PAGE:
Since MST uses MobX behind the scenes, it integrates seamlessly with mobx and mobx-react. But even cooler; because it supports snapshots, middleware and replayable actions out of the box, it is even possible to replace a Redux store and reducer with a MobX state tree. This makes it even possible to connect the Redux devtools to MST. See the Redux / MST TodoMVC example.
Another way to look at mobx-state-tree is to consider it, as argued by Daniel Earwicker, to be “React, but for data”. Like React, MST consists of composable components, called models, which capture a small piece of state. They are instantiated from props (snapshots) and after that manage and protect their own internal state (using actions). Moreover, when applying snapshots, tree nodes are reconciled as much as possible. There is even a context-like mechanism, called environments, to pass information to deep descendants.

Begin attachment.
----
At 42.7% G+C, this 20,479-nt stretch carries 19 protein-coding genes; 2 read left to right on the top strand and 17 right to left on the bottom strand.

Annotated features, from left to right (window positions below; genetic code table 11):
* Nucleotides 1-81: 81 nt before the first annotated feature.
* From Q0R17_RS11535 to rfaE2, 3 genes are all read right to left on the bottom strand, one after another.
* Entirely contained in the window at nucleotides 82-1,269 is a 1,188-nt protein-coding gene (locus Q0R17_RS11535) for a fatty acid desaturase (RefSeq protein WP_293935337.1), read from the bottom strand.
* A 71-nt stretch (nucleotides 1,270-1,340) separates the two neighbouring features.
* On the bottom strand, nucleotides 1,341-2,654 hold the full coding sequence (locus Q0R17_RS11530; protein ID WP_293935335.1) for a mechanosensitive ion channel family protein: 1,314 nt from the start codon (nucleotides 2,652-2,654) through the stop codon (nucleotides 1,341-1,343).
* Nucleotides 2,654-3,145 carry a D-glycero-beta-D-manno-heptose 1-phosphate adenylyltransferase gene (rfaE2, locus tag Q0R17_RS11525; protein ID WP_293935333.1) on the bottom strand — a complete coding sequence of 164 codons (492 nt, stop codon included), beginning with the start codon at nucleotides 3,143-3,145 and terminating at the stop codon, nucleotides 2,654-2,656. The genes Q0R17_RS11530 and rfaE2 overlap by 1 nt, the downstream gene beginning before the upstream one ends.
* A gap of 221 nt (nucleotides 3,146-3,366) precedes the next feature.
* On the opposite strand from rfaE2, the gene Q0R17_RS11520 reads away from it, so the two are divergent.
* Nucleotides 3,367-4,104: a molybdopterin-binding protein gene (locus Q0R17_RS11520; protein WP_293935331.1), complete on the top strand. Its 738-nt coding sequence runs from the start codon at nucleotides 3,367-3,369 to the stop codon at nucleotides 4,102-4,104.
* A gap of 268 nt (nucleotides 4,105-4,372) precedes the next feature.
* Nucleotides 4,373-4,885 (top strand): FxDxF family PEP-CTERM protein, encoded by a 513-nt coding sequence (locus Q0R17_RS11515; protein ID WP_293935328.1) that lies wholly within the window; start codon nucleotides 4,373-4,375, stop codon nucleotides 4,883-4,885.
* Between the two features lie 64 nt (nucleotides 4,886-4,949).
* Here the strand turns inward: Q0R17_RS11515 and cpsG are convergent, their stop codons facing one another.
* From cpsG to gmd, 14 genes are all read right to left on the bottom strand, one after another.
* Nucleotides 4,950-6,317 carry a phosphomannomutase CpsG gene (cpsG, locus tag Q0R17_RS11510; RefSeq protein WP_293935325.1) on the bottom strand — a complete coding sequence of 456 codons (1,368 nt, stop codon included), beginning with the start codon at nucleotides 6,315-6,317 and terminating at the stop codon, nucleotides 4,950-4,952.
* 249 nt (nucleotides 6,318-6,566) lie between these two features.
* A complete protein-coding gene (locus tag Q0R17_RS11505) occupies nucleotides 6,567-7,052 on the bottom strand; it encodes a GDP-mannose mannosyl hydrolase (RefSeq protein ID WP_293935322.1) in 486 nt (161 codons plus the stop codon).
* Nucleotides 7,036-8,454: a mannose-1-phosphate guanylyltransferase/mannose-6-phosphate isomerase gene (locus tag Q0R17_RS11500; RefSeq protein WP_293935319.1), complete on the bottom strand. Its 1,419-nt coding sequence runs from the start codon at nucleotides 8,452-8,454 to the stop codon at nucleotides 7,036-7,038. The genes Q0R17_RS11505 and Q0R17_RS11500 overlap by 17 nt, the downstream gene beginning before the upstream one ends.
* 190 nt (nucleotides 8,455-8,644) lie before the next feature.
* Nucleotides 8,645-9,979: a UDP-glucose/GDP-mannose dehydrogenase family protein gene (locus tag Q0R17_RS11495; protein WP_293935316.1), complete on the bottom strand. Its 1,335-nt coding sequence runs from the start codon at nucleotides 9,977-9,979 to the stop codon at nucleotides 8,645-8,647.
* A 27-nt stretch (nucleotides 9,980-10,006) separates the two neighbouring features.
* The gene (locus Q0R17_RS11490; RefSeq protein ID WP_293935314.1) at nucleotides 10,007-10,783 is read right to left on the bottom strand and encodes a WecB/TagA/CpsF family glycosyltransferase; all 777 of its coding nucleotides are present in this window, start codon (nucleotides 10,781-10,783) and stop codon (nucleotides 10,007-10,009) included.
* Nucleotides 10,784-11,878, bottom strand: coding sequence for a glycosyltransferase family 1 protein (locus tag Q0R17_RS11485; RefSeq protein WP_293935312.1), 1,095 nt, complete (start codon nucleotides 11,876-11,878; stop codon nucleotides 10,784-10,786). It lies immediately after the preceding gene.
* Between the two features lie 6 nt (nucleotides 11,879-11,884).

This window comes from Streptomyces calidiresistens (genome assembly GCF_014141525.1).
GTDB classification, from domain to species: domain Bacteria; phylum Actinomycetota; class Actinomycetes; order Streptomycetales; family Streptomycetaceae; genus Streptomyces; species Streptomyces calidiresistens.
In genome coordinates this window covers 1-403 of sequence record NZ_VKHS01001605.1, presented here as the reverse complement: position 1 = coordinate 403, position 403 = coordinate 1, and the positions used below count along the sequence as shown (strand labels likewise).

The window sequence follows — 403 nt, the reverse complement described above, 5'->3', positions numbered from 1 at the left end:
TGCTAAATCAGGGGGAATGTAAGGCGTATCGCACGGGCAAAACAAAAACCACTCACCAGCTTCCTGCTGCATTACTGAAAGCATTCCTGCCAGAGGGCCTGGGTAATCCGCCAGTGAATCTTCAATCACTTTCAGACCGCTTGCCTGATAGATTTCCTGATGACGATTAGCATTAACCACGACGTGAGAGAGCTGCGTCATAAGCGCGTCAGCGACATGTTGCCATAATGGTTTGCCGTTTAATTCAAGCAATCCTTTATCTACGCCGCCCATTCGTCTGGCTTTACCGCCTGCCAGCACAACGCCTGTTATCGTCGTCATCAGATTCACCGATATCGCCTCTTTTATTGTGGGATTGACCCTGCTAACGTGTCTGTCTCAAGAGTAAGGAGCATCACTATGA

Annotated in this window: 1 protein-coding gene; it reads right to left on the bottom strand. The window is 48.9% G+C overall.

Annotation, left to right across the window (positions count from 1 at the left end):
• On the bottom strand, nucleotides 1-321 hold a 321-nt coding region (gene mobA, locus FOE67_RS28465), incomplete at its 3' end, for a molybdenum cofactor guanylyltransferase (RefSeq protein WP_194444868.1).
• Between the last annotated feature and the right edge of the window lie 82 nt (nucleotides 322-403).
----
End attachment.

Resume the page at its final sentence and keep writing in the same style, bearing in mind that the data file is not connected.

How does MST compare to Redux
So far this might look a lot like an immutable state tree as found for example in Redux apps, but there are a few differences:
- like Redux, and unlike MobX, MST prescribes a very specific state architecture.
- mobx-state-tree allow direct modification of any value in the tree, it is not needed to construct a new tree in your actions.
- mobx-state-tree allows for fine grained and efficient observability on any point in the state tree.
- mobx-state-tree generates json patches for any modification that is made.
- mobx-state-tree provides utilties to turn any MST tree into a valid Redux store.
- having multiple MSTs in a single application is perfectly fine.